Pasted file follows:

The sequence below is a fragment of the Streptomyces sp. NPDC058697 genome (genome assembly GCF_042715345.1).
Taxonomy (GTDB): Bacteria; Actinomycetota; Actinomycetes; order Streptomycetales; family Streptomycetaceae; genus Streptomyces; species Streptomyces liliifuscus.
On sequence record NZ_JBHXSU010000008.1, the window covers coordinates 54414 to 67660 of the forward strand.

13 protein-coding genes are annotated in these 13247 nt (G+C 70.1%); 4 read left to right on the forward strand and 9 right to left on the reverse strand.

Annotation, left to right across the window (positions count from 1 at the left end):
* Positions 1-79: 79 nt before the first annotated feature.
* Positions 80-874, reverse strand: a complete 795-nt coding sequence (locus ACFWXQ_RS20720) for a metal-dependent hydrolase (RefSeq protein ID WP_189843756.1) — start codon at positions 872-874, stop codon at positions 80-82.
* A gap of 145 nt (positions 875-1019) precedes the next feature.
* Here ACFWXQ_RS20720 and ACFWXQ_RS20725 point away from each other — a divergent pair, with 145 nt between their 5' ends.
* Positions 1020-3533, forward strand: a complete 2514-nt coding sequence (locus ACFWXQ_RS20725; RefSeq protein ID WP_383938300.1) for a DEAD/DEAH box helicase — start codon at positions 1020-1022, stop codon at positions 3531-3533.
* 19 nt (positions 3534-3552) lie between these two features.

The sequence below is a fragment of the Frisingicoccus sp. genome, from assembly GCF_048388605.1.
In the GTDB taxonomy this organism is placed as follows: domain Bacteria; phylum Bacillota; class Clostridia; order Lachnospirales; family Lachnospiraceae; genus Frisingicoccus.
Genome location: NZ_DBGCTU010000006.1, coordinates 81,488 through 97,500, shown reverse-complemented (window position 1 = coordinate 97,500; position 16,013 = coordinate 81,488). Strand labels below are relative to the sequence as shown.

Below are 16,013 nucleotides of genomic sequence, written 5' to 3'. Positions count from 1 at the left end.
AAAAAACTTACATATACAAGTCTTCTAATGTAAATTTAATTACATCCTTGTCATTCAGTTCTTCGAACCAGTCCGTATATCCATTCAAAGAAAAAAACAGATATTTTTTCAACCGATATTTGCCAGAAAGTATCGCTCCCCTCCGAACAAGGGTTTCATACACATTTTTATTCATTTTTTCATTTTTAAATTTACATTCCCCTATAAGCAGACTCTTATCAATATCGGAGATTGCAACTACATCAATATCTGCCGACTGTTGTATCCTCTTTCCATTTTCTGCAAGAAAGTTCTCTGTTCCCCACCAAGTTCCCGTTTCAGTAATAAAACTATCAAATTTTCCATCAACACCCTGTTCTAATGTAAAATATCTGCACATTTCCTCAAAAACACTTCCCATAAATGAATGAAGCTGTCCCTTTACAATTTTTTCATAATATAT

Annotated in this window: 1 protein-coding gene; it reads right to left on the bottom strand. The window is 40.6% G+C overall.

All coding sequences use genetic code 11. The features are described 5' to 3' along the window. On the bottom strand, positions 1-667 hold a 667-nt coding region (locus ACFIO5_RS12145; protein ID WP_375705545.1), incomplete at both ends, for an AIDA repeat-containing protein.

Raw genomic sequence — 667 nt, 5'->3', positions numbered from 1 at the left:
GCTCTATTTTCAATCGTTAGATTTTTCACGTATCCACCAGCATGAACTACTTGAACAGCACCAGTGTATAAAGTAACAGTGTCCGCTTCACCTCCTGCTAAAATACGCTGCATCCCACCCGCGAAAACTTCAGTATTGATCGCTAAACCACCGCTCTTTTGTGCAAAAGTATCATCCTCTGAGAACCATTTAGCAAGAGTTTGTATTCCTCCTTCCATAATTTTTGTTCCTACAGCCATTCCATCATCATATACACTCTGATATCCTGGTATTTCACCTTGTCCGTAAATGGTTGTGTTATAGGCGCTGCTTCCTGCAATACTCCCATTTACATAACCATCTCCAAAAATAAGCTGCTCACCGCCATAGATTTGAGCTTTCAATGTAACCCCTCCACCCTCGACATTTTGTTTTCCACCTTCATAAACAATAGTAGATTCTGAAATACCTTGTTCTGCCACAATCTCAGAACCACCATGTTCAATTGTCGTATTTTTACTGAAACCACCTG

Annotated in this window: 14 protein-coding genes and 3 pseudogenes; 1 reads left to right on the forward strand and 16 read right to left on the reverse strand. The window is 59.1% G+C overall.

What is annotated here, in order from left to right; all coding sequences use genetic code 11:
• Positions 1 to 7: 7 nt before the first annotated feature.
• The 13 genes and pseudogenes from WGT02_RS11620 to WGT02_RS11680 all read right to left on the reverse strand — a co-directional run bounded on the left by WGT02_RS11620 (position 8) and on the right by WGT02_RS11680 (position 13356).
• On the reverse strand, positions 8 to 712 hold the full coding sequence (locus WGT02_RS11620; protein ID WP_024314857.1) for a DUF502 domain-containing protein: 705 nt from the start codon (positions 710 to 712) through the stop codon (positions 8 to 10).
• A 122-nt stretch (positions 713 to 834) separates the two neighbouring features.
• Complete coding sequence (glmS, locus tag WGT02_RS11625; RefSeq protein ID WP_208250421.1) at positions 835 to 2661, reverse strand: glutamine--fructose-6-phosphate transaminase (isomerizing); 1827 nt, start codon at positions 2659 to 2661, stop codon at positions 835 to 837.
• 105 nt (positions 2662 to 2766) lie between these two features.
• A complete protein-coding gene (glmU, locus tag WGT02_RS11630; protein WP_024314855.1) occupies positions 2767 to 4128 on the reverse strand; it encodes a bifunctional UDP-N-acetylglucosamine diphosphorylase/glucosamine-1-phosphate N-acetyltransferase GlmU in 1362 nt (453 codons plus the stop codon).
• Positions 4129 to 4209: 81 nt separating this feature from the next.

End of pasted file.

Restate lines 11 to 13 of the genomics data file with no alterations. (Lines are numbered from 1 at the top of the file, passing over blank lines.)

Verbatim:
* 19 nt (positions 3534-3552) lie between these two features.

The sequence below is a fragment of the Frisingicoccus sp. genome, from assembly GCF_048388605.1.
In the GTDB taxonomy this organism is placed as follows: domain Bacteria; phylum Bacillota; class Clostridia; order Lachnospirales; family Lachnospiraceae; genus Frisingicoccus.